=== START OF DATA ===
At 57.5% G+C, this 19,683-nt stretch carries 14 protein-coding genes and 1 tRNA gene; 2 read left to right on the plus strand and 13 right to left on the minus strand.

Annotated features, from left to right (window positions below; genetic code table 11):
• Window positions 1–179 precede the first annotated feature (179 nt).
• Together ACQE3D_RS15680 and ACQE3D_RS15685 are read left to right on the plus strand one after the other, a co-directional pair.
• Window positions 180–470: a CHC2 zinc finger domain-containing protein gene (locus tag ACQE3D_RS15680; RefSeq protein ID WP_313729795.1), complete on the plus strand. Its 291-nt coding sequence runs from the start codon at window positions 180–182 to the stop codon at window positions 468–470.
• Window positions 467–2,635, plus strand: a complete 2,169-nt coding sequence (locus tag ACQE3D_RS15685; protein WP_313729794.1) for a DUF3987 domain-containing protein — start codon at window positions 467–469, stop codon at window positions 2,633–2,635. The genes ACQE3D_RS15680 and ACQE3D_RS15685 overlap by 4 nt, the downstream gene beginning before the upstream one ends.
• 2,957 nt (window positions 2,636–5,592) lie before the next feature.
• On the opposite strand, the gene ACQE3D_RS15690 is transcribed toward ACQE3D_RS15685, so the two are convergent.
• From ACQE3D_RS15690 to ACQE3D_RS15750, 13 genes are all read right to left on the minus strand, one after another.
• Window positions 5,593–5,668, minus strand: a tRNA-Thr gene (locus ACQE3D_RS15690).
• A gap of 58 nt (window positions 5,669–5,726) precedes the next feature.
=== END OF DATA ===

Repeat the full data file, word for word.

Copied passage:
At 57.5% G+C, this 19,683-nt stretch carries 14 protein-coding genes and 1 tRNA gene; 2 read left to right on the plus strand and 13 right to left on the minus strand.

Annotated features, from left to right (window positions below; genetic code table 11):
• Window positions 1–179 precede the first annotated feature (179 nt).
• Together ACQE3D_RS15680 and ACQE3D_RS15685 are read left to right on the plus strand one after the other, a co-directional pair.
• Window positions 180–470: a CHC2 zinc finger domain-containing protein gene (locus tag ACQE3D_RS15680; RefSeq protein ID WP_313729795.1), complete on the plus strand. Its 291-nt coding sequence runs from the start codon at window positions 180–182 to the stop codon at window positions 468–470.
• Window positions 467–2,635, plus strand: a complete 2,169-nt coding sequence (locus tag ACQE3D_RS15685; protein WP_313729794.1) for a DUF3987 domain-containing protein — start codon at window positions 467–469, stop codon at window positions 2,633–2,635. The genes ACQE3D_RS15680 and ACQE3D_RS15685 overlap by 4 nt, the downstream gene beginning before the upstream one ends.
• 2,957 nt (window positions 2,636–5,592) lie before the next feature.
• On the opposite strand, the gene ACQE3D_RS15690 is transcribed toward ACQE3D_RS15685, so the two are convergent.
• From ACQE3D_RS15690 to ACQE3D_RS15750, 13 genes are all read right to left on the minus strand, one after another.
• Window positions 5,593–5,668, minus strand: a tRNA-Thr gene (locus ACQE3D_RS15690).
• A gap of 58 nt (window positions 5,669–5,726) precedes the next feature.